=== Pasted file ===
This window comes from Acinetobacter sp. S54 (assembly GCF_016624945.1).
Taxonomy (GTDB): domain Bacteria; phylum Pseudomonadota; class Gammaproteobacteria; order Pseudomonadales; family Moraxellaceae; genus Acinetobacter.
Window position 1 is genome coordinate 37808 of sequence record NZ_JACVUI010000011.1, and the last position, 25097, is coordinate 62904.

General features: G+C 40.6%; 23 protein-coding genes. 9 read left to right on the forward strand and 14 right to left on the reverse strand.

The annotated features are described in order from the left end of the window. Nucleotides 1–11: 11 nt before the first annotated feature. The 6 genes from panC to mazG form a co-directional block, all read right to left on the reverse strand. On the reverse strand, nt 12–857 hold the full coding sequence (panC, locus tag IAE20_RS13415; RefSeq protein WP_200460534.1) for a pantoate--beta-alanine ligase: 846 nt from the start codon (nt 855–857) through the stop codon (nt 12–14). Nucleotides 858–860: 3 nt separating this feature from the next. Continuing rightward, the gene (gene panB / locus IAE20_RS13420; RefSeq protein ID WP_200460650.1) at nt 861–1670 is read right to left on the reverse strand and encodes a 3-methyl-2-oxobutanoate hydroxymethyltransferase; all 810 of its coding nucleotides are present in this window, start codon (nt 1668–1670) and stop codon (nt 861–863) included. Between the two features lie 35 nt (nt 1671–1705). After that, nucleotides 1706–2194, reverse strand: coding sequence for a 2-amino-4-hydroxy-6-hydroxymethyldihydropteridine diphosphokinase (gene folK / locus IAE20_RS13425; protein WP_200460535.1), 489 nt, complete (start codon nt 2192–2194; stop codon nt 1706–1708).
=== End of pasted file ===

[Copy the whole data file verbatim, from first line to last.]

This window comes from Acinetobacter sp. S54 (assembly GCF_016624945.1).
Taxonomy (GTDB): domain Bacteria; phylum Pseudomonadota; class Gammaproteobacteria; order Pseudomonadales; family Moraxellaceae; genus Acinetobacter.
Window position 1 is genome coordinate 37808 of sequence record NZ_JACVUI010000011.1, and the last position, 25097, is coordinate 62904.

General features: G+C 40.6%; 23 protein-coding genes. 9 read left to right on the forward strand and 14 right to left on the reverse strand.

The annotated features are described in order from the left end of the window. Nucleotides 1–11: 11 nt before the first annotated feature. The 6 genes from panC to mazG form a co-directional block, all read right to left on the reverse strand. On the reverse strand, nt 12–857 hold the full coding sequence (panC, locus tag IAE20_RS13415; RefSeq protein WP_200460534.1) for a pantoate--beta-alanine ligase: 846 nt from the start codon (nt 855–857) through the stop codon (nt 12–14). Nucleotides 858–860: 3 nt separating this feature from the next. Continuing rightward, the gene (gene panB / locus IAE20_RS13420; RefSeq protein ID WP_200460650.1) at nt 861–1670 is read right to left on the reverse strand and encodes a 3-methyl-2-oxobutanoate hydroxymethyltransferase; all 810 of its coding nucleotides are present in this window, start codon (nt 1668–1670) and stop codon (nt 861–863) included. Between the two features lie 35 nt (nt 1671–1705). After that, nucleotides 1706–2194, reverse strand: coding sequence for a 2-amino-4-hydroxy-6-hydroxymethyldihydropteridine diphosphokinase (gene folK / locus IAE20_RS13425; protein WP_200460535.1), 489 nt, complete (start codon nt 2192–2194; stop codon nt 1706–1708).